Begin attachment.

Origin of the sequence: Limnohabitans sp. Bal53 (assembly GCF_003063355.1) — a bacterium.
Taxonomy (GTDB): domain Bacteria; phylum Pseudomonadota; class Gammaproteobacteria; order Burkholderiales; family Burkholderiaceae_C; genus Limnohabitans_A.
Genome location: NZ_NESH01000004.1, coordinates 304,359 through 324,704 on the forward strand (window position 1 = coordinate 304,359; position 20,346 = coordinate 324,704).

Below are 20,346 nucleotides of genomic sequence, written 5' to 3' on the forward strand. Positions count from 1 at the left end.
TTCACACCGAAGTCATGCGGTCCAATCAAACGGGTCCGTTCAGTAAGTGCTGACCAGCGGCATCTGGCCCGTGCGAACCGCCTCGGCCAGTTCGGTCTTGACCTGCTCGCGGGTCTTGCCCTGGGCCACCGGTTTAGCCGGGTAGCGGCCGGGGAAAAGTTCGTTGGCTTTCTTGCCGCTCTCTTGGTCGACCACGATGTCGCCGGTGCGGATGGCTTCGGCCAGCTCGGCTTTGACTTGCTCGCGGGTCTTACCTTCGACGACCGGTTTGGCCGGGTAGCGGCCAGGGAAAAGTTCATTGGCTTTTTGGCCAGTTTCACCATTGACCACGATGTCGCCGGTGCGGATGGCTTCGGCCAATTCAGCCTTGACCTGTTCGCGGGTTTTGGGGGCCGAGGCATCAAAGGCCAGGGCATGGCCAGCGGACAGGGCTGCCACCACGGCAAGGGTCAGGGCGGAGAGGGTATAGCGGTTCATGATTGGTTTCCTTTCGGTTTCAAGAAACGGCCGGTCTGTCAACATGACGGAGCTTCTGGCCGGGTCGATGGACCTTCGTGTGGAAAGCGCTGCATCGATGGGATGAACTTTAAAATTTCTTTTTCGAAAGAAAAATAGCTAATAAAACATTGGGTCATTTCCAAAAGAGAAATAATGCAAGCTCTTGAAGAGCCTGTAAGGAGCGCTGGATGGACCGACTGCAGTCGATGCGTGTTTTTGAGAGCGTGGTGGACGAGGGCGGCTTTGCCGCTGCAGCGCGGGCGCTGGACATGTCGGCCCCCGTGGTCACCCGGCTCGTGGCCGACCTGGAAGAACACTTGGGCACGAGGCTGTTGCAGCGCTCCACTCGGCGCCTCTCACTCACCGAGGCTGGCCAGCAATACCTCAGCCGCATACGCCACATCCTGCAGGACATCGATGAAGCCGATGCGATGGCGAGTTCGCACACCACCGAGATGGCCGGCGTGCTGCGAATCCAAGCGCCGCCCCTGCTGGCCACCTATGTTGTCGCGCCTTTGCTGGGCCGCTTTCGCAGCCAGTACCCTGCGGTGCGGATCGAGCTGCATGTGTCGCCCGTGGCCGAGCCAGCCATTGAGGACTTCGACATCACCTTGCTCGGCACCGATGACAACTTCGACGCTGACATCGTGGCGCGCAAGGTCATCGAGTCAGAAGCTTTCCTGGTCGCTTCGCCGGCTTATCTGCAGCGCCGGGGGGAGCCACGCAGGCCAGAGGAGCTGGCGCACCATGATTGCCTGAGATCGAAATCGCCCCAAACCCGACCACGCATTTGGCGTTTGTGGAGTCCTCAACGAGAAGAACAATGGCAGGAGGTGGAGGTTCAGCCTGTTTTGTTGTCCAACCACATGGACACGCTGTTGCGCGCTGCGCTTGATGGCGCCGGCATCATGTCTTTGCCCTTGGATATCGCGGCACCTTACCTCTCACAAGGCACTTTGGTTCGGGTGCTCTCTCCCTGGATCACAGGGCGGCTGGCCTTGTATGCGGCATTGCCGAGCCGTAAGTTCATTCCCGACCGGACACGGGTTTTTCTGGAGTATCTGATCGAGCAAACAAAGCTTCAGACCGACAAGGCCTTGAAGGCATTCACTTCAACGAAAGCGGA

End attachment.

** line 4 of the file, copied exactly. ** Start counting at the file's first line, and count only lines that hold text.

Below are 20,346 nucleotides of genomic sequence, written 5' to 3' on the forward strand. Positions count from 1 at the left end.